: Folk Songs by Helen Henschel. The Story of 'The Pirate' (Christine Chaundler). ' Pictures —how to look at them and what they should mean
MISS HELEN HENSCHEL is one of the people who sing folk-songs really well. She is known to all regular listeners and is always popular in the Children's Hour. (One shrewdly siispect3 that much of the charm of her ' interpretation ' is inherited from her father. Sir George Henschel , who is an eminent musician.)
During the past two years several attempts have been made to include in the Children's Hour programmes simple. pleasant chats on pictures-how to look at them and understand them. famous paintings that one ought to know nbout. and so on. So far there have been difficulties of various sorts, but to-day it is hoped that a start will be made to carry out this long -cherished plan — even though, at the moment of going to Press, the details are not complete.
Sir HENRY J. WOOD and his SYMPHONY
ALICE MOXON (Soprano); HEDDLE NASH (Tenor)
Solo Violin, ELISE STEELE
Solo Horn, AUBREY BRAIN
Relayed from the QUEEN'S HALL, London
NOT many composers score a hundred
Symphonies, even in a lifetime. Haydn achieved this feat, but of course those were the . early days of the Symphony, and, compared with a modern Symphony, those of the eighteenth century are simple little trifles.
Still, however simple and unpretentious,
Haydn's Symphonies are delightfully fresh and tuneful, as we may well judge from his Symphony in E Flat. now to be played.
MOZART was always at his friends' service : if they wanted something to play on a special occasion, whether it were for Flute. Horn. Bassoon, or any other instrument, he could and would throw off a piece for them. One of his friends was the French Horn player Leutgeb, for whom he wrote quite a number of pieces, usually putting some bantering remarks on the music paper. One. for instance, is inscribed ' Wolfgang Amado Mozart takes pity on Leutgeb. ass, ox and simpleton, at Vienna, March 27, 1783.'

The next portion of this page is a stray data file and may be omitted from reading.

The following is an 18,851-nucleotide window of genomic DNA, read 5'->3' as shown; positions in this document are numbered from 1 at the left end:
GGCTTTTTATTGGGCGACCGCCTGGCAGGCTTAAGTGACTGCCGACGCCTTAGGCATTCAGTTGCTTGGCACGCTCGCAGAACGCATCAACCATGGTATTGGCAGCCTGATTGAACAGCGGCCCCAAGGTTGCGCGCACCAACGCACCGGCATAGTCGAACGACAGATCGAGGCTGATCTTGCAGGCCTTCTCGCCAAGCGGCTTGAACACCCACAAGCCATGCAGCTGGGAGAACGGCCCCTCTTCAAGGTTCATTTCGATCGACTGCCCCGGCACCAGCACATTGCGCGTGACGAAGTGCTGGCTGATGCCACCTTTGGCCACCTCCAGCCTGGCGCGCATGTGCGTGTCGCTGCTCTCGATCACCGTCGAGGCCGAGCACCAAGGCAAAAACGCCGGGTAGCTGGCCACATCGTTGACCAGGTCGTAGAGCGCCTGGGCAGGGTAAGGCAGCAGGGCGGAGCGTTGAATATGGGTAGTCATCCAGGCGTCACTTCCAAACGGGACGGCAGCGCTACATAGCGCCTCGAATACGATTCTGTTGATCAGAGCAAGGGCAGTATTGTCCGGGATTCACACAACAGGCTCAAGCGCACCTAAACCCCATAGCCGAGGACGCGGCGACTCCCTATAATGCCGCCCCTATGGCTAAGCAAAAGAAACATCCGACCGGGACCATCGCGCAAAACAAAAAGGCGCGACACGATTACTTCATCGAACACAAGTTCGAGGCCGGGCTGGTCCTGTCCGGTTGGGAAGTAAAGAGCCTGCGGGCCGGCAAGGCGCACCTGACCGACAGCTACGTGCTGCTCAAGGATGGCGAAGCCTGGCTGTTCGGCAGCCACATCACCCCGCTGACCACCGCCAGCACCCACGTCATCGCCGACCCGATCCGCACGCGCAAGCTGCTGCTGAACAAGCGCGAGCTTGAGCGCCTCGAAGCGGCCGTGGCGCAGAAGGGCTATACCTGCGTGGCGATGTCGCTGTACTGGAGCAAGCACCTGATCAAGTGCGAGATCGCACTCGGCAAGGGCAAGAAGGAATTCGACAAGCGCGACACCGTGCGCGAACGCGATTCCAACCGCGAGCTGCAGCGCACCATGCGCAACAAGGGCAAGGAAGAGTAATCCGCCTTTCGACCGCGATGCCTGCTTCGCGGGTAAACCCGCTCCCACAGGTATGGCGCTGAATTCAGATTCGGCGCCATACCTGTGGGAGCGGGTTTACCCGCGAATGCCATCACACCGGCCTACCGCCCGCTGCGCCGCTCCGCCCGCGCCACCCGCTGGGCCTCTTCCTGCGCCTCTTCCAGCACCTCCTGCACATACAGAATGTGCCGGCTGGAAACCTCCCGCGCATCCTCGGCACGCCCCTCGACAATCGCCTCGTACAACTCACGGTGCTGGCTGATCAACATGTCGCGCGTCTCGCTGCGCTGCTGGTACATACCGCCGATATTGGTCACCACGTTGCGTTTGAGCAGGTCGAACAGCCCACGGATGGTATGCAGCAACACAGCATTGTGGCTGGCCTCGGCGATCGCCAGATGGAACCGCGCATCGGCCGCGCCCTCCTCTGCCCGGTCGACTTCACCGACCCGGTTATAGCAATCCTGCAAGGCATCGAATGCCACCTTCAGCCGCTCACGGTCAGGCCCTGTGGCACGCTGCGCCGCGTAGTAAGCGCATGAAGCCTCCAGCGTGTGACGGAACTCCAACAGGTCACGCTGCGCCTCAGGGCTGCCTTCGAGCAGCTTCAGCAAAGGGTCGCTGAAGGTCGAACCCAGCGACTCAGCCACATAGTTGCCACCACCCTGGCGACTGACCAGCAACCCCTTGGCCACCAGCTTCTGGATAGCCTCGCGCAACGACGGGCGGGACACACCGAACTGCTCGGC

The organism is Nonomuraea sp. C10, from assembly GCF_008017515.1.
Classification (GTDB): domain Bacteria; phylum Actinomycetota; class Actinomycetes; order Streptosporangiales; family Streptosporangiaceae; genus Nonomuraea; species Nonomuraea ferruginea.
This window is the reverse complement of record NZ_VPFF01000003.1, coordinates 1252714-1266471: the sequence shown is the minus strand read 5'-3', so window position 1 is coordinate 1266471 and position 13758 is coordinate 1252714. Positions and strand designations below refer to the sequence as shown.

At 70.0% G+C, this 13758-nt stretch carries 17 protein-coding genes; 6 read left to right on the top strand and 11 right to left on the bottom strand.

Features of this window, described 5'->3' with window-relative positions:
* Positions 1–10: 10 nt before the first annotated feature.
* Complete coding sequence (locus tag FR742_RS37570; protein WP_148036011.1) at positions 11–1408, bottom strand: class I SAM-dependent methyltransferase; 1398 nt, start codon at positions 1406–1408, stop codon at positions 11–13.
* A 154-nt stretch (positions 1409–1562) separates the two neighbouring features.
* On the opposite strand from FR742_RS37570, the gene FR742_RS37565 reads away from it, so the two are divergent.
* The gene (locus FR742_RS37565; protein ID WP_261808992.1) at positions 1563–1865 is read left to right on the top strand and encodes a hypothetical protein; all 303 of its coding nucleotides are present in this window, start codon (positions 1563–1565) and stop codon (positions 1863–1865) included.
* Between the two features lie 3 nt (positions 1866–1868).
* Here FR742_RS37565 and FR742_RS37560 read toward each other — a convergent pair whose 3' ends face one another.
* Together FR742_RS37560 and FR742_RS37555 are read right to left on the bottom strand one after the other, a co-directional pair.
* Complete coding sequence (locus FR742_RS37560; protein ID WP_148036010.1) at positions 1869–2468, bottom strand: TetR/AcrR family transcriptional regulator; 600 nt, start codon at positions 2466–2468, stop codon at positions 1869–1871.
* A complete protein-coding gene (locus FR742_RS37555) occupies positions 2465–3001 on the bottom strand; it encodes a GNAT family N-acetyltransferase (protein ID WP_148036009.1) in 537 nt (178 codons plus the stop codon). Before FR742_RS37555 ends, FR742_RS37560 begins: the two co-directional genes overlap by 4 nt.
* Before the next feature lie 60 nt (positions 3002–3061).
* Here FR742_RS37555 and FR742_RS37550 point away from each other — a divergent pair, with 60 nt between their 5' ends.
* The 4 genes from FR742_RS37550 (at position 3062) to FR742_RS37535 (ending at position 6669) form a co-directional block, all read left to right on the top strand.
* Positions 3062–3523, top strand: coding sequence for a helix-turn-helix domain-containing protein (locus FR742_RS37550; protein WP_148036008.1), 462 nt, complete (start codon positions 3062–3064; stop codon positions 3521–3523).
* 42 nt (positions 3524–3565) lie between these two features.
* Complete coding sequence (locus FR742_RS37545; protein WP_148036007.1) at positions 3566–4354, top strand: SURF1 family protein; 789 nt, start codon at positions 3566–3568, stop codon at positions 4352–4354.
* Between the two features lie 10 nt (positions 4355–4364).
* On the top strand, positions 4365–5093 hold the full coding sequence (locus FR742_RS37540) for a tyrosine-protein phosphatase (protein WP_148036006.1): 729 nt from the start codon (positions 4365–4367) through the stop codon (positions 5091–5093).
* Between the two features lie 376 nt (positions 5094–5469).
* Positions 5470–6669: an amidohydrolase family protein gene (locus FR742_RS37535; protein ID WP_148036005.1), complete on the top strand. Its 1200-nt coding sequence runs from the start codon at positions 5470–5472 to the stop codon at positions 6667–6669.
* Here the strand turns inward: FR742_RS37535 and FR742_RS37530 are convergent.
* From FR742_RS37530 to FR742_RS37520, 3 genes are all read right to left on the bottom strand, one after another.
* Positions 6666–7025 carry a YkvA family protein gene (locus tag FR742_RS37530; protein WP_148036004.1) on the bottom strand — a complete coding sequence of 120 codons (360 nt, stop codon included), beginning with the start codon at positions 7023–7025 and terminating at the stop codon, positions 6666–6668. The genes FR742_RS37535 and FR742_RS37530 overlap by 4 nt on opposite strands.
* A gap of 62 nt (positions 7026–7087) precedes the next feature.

In each of these works for Horn Mozart reminds us that the instrument was once used in the chase, by writing passages such as we are accustomed to hear from the curly hunting-horn.
The Fourth Concerto for the instrument (it is numbered K. 495) contains the usual three Movements, a brisk, ingenious First Movement, an enchantingly melodious Romance, and an in-spiriting Rondo, in which the soloist can show off his paces finely.
Mr. Aubrey Brain is already known to a great many listeners as one of the finest living players of the Horn. if not the very greatest.
MOZART in his youth wrote much fiddle music. some of it, including this Concerto, for his own performance. He was only nineteen when he wrote this one, but it was his fourth. (Its identification number in the list of his works is K. 218. It is in the key of D.).
The Concerto is lightly scored for two Oboes, two Horns and Strings (no Trumpets and no Drums), and it is in the usual three Movements.
TEN days could hardly be called an unduly
-L long time to take over writing a Symphony ; yet Mozart took no longer over this G Minor Symphony, one of the last he wrote, and generally considered among the very finest and most original of all his orchestral works. Its identifying number is K. 550.
Of its four Movements the FIRST is quick and bustling-full of restless energy and dramatic fire, with an undercurrent of anxiety and mystery running through it.
THE SECOND MOVEMENT comes as a beautiful, restful relief after the agitation of the First.
THE THIRD MOVEMENT is a cheerful, rather ceremonious Minuet.
THE Fourth MOVEMENT is the sweeping, rushing Finale,' whose speed never slackens, though there are moments of tranquillity.
Sir Henry J.